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effulgent
06-01-2005, 11:06 AM
When my husband fixed my bike for me, he gave me some toe clip pedals which didn't work for me at all. We changed them out for some $6 platform pedals so that I could get used to riding again before trying the more challenging stuff.

I've put quite a few miles on the bike, and the pedals are already thrashed. I'm going to be investing in clipless soon. However, here's my problem. I have found that when I ride, the pedals rest in the center of my feet where the arch is. When I try to ride with the ball of my feet on the pedals, the top of my thighs start to kill me and I feel like my knees are coming up too high. But when I ride with the pedals in the center, I have no problem with cadence or stress at all on my legs or the top of my knees.

Does this mean that I should adjust my seat to be up a bit when I get some clipless pedals? I'm hesitant to do that because I tend to ride a lot holding the handlebars by the fingertips because it's more comfortable riding where I'm sitting up more. (We're going to get a pair of riser handlebars soon). I don't want to be even more uncomfortable with my butt higher than my hands. On the other hand, I don't want to do damage to my knees or thighs.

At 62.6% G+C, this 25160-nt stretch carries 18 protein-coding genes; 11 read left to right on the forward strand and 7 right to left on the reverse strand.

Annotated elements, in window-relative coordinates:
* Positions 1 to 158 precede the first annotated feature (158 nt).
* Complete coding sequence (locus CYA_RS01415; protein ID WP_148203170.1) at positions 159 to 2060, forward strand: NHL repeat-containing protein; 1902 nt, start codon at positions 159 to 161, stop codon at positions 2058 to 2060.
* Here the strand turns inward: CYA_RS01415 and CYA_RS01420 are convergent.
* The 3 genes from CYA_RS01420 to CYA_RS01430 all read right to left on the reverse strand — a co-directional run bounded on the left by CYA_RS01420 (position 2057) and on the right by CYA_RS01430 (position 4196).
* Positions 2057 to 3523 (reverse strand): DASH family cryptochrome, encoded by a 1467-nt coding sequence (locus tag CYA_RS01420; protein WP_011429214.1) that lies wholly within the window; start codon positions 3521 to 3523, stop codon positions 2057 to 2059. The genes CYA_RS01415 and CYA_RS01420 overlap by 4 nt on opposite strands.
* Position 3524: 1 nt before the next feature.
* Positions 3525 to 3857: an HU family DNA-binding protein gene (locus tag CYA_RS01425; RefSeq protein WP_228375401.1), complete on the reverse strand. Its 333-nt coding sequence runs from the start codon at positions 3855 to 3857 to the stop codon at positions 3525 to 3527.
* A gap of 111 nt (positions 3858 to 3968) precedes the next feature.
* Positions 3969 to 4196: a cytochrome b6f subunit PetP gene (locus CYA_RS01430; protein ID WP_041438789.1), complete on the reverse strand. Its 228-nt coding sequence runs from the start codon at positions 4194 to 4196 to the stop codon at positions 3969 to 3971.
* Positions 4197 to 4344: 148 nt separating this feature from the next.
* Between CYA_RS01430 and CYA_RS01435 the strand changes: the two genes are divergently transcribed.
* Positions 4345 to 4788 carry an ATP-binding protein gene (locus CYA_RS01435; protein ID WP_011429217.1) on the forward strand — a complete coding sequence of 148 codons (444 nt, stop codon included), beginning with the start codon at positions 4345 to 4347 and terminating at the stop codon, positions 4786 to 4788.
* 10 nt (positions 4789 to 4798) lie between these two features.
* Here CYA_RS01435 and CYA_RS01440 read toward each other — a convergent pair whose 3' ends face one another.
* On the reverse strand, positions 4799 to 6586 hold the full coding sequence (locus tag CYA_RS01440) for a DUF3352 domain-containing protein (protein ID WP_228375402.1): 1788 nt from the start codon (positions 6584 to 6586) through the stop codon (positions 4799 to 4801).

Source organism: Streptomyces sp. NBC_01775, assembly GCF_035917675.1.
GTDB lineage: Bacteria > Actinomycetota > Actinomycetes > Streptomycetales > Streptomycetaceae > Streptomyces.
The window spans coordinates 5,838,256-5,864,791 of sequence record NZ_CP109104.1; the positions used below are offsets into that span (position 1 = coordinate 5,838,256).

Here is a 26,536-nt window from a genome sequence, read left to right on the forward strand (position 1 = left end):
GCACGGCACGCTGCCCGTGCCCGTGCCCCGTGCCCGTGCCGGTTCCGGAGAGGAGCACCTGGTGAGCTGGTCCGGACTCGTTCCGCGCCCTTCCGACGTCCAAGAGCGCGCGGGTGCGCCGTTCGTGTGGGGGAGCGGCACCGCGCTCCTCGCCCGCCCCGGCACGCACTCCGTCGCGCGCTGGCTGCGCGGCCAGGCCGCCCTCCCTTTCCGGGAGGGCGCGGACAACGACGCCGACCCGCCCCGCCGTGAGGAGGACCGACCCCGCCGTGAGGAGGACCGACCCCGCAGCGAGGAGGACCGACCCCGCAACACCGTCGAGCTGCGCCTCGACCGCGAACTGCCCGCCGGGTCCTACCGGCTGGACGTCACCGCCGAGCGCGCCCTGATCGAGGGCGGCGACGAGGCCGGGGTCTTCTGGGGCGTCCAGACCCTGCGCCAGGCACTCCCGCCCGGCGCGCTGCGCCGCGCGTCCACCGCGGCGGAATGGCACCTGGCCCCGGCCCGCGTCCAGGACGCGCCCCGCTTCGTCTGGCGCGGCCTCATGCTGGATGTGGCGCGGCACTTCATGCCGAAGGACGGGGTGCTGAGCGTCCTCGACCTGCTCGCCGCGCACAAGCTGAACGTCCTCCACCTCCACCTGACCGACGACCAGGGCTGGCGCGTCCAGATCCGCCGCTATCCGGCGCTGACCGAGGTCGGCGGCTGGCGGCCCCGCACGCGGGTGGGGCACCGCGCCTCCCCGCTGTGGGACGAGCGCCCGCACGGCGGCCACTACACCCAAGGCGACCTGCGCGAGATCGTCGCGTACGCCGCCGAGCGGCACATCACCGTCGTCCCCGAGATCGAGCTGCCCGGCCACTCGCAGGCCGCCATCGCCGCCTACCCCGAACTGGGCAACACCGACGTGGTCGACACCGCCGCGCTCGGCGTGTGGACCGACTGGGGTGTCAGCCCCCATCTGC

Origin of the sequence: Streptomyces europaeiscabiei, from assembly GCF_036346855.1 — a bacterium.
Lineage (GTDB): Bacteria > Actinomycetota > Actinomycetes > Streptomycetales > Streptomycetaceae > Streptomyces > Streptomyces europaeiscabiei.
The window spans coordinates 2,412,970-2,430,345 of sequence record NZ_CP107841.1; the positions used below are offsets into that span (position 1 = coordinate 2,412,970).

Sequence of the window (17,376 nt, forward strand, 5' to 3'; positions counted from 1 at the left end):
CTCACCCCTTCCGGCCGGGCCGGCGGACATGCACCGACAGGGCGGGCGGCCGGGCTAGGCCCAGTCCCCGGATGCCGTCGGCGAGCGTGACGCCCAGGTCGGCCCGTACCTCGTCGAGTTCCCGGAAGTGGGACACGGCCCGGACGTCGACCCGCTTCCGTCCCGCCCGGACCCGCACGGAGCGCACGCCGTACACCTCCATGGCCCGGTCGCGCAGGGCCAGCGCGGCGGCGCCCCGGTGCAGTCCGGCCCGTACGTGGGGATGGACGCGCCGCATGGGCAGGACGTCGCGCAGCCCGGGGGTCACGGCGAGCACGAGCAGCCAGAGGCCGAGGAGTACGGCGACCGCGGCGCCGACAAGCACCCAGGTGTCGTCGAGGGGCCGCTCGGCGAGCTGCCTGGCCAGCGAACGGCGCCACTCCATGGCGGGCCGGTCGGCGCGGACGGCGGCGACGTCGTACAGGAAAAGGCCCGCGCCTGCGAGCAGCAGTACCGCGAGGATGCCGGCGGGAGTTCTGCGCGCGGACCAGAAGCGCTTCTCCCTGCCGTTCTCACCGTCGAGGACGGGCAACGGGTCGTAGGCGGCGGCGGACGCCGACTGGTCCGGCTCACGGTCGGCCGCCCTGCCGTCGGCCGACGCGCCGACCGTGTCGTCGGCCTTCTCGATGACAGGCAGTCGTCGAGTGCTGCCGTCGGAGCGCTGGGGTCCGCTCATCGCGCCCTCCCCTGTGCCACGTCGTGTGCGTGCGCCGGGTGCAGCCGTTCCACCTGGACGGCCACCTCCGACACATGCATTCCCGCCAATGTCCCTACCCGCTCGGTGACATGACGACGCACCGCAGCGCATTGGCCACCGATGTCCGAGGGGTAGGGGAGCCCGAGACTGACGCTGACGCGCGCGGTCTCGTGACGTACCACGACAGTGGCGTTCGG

Thanks for your help!

SadieKate
06-01-2005, 12:09 PM
Changing pedals almost always requires a change in saddle height. By putting the arch of your foot on the pedal, you are accomodating the low saddle. Once you have the ball of your foot on the pedal you effectively lengthen your leg length because of the position of your foot. You may also "ankle" when the ball of your foot is on the pedal (heel is higher than the toe). You may want to raise the saddle now so that you can keep the ball of your foot on the pedal.

You'll have to go through this same exercise with the new pedals.

Regarding the bar height, would a shorter stem or a stem with a higher rise also help (or instead of the bars) ?